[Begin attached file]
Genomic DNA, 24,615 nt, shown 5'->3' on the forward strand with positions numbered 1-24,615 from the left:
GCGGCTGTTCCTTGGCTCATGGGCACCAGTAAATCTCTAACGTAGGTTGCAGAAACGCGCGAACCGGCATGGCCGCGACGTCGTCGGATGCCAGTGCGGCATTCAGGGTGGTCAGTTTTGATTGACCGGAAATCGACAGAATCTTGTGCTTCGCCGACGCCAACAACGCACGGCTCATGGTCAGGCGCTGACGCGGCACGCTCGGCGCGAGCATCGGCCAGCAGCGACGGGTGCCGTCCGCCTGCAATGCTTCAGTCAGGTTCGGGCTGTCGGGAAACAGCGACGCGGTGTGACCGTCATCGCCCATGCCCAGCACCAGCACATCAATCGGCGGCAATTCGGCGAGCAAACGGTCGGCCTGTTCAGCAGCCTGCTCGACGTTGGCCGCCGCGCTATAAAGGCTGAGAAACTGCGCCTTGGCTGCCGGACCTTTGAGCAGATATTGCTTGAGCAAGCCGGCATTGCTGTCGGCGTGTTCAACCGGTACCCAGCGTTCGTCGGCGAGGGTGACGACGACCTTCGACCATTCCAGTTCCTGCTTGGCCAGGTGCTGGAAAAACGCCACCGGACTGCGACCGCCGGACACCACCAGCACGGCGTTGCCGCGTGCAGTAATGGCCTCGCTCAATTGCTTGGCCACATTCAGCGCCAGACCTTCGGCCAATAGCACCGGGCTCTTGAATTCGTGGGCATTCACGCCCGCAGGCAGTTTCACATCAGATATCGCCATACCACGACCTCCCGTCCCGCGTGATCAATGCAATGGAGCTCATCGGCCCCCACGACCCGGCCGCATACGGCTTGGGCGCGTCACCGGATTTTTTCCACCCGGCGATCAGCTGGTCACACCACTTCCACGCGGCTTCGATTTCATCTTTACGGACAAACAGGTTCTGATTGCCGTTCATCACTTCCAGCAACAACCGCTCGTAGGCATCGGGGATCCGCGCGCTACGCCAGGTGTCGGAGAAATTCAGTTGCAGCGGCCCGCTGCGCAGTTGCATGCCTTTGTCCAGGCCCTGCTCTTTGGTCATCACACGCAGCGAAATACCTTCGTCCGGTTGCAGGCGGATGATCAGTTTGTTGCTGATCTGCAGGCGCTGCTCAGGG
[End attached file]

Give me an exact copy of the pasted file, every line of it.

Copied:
Genomic DNA, 24,615 nt, shown 5'->3' on the forward strand with positions numbered 1-24,615 from the left:
GCGGCTGTTCCTTGGCTCATGGGCACCAGTAAATCTCTAACGTAGGTTGCAGAAACGCGCGAACCGGCATGGCCGCGACGTCGTCGGATGCCAGTGCGGCATTCAGGGTGGTCAGTTTTGATTGACCGGAAATCGACAGAATCTTGTGCTTCGCCGACGCCAACAACGCACGGCTCATGGTCAGGCGCTGACGCGGCACGCTCGGCGCGAGCATCGGCCAGCAGCGACGGGTGCCGTCCGCCTGCAATGCTTCAGTCAGGTTCGGGCTGTCGGGAAACAGCGACGCGGTGTGACCGTCATCGCCCATGCCCAGCACCAGCACATCAATCGGCGGCAATTCGGCGAGCAAACGGTCGGCCTGTTCAGCAGCCTGCTCGACGTTGGCCGCCGCGCTATAAAGGCTGAGAAACTGCGCCTTGGCTGCCGGACCTTTGAGCAGATATTGCTTGAGCAAGCCGGCATTGCTGTCGGCGTGTTCAACCGGTACCCAGCGTTCGTCGGCGAGGGTGACGACGACCTTCGACCATTCCAGTTCCTGCTTGGCCAGGTGCTGGAAAAACGCCACCGGACTGCGACCGCCGGACACCACCAGCACGGCGTTGCCGCGTGCAGTAATGGCCTCGCTCAATTGCTTGGCCACATTCAGCGCCAGACCTTCGGCCAATAGCACCGGGCTCTTGAATTCGTGGGCATTCACGCCCGCAGGCAGTTTCACATCAGATATCGCCATACCACGACCTCCCGTCCCGCGTGATCAATGCAATGGAGCTCATCGGCCCCCACGACCCGGCCGCATACGGCTTGGGCGCGTCACCGGATTTTTTCCACCCGGCGATCAGCTGGTCACACCACTTCCACGCGGCTTCGATTTCATCTTTACGGACAAACAGGTTCTGATTGCCGTTCATCACTTCCAGCAACAACCGCTCGTAGGCATCGGGGATCCGCGCGCTACGCCAGGTGTCGGAGAAATTCAGTTGCAGCGGCCCGCTGCGCAGTTGCATGCCTTTGTCCAGGCCCTGCTCTTTGGTCATCACACGCAGCGAAATACCTTCGTCCGGTTGCAGGCGGATGATCAGTTTGTTGCTGATCTGCAGGCGCTGCTCAGGG